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    $\begingroup$ Great illustration. :) $\endgroup$
    – David Hoelzer
    Dec 7 '21 at 13:35
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    $\begingroup$ Thank you, Rob. :) $\endgroup$
    – Mike Waters
    Dec 7 '21 at 15:44
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    $\begingroup$ @F.Sessink Please know that Mike and I are friends, and we cooperate on things all the time. Mike would never comment like that on a post by someone who isn't a friend. He also thanked me in a comment, which he later deleted. I understood what Mike meant, and I took no offense. I used what he said to improve my answer. I hope that you won't take offense either. $\endgroup$
    – rclocher3
    Dec 9 '21 at 22:35
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    $\begingroup$ I'd create a chat room, but you have deleted your account. $\endgroup$
    – rclocher3
    Dec 13 '21 at 15:14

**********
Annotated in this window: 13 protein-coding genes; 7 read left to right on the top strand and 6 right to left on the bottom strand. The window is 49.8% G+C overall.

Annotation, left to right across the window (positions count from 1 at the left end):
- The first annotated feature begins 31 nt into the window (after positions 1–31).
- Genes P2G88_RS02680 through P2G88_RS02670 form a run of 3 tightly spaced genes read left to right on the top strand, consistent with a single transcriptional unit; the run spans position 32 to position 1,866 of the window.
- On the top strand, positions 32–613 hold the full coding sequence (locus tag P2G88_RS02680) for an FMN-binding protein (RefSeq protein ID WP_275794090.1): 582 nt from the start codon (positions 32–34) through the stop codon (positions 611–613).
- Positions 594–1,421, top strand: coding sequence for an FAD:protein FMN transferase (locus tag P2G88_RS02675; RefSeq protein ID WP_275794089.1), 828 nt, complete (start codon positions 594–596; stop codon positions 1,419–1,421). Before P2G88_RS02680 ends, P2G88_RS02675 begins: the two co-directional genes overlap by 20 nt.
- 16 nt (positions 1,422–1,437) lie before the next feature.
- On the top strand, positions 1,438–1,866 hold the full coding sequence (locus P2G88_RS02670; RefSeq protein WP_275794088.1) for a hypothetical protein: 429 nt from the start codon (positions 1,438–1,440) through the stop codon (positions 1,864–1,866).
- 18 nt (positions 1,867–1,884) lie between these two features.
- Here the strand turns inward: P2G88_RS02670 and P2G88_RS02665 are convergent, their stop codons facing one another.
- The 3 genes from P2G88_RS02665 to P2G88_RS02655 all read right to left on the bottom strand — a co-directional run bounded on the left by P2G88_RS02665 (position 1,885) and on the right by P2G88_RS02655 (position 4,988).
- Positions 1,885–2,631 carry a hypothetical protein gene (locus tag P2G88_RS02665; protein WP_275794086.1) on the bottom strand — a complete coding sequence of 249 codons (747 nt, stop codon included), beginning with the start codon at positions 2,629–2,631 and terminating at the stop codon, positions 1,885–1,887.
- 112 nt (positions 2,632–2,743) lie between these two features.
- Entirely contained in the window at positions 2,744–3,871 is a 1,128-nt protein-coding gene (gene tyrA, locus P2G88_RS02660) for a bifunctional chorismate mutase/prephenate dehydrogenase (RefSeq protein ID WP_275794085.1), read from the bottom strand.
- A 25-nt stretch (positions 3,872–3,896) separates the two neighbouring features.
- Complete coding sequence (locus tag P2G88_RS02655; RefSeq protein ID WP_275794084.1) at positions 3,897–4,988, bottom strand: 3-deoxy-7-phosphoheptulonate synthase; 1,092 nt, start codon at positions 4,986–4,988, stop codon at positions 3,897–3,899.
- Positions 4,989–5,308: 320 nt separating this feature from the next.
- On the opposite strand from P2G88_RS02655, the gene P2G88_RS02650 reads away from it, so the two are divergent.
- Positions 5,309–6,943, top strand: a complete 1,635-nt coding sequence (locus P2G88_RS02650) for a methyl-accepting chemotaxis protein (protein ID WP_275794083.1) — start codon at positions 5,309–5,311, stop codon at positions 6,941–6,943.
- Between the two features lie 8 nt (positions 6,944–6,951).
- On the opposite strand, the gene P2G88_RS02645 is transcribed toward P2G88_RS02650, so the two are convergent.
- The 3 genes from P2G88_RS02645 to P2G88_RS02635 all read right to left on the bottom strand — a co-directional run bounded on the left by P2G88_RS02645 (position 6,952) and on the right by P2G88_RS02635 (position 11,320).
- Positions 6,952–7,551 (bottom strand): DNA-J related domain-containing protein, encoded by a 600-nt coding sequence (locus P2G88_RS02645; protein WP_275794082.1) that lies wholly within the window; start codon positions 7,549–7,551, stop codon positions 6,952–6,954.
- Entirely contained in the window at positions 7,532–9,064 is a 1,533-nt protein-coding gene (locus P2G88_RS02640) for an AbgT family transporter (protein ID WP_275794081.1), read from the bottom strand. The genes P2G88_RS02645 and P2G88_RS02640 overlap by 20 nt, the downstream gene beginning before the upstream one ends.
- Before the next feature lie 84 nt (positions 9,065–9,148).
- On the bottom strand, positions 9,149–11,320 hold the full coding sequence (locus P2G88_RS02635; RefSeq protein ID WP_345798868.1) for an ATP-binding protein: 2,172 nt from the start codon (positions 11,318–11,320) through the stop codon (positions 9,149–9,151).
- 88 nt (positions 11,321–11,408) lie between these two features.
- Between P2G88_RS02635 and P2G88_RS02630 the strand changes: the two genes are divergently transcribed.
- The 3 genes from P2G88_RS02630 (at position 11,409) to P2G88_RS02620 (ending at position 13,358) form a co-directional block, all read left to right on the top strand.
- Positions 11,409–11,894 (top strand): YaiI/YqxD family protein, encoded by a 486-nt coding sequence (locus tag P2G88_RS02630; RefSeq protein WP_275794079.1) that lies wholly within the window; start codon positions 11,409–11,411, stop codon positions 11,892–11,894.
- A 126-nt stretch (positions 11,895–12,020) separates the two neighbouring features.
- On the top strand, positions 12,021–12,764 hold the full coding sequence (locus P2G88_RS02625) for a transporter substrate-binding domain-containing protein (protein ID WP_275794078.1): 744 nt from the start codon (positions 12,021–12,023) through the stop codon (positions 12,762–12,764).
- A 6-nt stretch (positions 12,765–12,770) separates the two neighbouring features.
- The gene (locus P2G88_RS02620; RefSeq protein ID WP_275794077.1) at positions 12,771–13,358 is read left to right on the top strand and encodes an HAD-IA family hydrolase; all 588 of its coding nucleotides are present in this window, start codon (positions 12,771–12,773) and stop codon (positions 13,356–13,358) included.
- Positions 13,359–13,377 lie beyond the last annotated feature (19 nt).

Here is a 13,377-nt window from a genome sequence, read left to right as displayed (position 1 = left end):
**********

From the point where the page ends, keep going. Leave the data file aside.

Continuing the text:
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I have 64 radials on my Hustler 6 band antenna. I live in the central US and have made voice contacts from Japan to Brazil to Germany on 100 watts. I recommend at least 32 radials if you can manage it. My radials are 33 feet and 66 feet.

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    $\begingroup$ Hello and welcome to ham.stackexchange.com! $\endgroup$
    – rclocher3
    Nov 18 '21 at 16:48
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The mentioned antenna is designed for specific radial lengths to cover the ham bands. Each tuned section depends on the radial system for tuning in the mid of that band. Deviation from the advised radial system will detune the antenna (each band different) and also the SWR as function of the frequency will alter: matching deviates from the center frequency of the band. In some ham bands it will be more difficult to match the antenna. And probably the losses will be higher with shorter radials.